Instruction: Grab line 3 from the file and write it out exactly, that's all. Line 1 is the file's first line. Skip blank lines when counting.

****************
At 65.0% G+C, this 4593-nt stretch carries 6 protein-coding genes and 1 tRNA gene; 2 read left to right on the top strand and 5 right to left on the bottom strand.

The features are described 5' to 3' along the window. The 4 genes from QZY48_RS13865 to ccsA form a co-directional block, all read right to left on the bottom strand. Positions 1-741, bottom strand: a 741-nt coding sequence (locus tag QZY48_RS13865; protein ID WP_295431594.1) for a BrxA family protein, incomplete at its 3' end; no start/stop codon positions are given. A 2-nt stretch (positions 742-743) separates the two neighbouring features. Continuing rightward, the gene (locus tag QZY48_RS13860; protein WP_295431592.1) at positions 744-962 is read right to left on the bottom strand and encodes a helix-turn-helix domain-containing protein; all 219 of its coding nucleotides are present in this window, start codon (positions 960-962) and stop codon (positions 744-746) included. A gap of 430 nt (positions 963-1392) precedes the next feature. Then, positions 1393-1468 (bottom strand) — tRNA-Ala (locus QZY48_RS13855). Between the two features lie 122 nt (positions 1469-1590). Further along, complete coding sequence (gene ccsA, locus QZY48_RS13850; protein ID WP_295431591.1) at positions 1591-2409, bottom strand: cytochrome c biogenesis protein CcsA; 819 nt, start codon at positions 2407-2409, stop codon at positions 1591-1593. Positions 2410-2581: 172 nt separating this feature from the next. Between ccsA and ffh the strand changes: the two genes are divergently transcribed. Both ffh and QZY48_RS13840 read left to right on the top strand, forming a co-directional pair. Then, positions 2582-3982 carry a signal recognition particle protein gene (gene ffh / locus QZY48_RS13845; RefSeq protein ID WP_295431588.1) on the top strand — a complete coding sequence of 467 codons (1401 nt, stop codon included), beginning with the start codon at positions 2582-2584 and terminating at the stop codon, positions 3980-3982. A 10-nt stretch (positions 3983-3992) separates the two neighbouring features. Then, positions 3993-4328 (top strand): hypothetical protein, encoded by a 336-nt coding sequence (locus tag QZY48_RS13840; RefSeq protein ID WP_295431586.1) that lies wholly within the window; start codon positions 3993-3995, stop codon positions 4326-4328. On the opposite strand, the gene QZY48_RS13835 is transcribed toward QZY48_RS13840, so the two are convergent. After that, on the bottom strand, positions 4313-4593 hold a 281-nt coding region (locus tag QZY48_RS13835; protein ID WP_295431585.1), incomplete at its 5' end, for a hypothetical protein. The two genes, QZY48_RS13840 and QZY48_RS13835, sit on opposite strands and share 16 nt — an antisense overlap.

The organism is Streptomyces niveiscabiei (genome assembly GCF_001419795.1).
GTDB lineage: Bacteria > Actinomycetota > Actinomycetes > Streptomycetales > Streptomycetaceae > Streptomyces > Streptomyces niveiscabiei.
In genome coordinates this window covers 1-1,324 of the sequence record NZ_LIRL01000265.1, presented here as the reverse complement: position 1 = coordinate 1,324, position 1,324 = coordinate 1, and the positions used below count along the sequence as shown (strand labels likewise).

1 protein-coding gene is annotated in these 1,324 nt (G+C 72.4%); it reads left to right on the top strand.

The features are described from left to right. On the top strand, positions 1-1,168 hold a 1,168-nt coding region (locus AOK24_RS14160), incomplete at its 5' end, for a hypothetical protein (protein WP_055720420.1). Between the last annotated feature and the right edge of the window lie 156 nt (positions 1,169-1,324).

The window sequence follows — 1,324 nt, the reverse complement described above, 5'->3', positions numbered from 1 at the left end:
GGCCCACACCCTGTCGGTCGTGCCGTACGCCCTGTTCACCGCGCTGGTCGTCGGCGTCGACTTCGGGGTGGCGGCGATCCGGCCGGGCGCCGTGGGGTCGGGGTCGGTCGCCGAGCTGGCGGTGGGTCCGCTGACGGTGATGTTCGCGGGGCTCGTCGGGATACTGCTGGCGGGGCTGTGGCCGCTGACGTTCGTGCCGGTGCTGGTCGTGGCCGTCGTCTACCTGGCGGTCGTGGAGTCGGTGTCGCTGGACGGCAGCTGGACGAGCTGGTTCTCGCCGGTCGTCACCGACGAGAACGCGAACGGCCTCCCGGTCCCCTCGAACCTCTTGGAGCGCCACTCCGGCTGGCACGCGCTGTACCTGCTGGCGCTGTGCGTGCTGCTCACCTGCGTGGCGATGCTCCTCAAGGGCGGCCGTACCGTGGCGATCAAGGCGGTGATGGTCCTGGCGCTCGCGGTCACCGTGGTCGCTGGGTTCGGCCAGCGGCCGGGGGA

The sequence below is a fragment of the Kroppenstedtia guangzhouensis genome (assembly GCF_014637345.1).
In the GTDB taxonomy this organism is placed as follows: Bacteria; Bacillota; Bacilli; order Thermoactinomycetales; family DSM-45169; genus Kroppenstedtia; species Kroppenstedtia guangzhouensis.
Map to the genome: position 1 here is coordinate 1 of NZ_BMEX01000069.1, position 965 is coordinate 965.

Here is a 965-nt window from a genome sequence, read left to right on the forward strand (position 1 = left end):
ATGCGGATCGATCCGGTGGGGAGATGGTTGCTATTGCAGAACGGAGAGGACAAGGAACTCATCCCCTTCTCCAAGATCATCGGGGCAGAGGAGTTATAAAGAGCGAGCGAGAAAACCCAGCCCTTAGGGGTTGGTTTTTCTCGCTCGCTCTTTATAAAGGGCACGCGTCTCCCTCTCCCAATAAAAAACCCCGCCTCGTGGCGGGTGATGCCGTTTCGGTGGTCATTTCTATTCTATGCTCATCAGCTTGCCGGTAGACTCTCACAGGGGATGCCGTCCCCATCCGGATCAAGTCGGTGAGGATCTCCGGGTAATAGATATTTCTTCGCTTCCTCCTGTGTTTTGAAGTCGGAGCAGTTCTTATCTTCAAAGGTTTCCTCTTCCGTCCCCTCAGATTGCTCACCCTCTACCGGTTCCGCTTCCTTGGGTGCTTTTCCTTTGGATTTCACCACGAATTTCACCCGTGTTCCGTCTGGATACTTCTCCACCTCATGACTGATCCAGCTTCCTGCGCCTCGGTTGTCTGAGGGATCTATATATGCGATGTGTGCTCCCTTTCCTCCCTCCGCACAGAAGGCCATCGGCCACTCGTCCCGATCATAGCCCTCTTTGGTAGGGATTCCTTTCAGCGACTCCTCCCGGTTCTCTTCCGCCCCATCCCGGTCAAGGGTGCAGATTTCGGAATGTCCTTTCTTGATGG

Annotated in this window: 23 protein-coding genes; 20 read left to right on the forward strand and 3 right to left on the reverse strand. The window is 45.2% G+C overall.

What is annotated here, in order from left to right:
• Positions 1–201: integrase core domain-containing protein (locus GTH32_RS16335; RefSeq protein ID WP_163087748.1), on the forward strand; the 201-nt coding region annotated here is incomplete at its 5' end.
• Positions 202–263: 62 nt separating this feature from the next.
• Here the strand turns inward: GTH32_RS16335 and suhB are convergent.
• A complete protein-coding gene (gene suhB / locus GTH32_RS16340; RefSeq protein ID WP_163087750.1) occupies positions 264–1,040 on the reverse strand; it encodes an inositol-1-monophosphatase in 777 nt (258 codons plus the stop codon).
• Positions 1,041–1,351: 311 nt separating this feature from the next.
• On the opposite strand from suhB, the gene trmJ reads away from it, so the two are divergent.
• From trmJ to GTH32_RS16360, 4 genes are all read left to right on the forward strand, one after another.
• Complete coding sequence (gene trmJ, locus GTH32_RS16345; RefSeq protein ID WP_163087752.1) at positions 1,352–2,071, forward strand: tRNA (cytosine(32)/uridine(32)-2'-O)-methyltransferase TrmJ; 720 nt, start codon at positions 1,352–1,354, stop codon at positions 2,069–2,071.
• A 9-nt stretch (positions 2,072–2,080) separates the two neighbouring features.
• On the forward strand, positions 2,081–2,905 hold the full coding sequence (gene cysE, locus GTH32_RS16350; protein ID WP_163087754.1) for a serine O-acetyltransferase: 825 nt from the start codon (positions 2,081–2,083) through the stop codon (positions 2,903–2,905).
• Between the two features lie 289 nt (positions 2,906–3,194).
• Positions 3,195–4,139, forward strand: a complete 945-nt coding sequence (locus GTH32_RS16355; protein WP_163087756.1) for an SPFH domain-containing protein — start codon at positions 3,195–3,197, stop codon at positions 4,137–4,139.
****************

The organism is Streptomyces niveiscabiei (genome assembly GCF_001419795.1).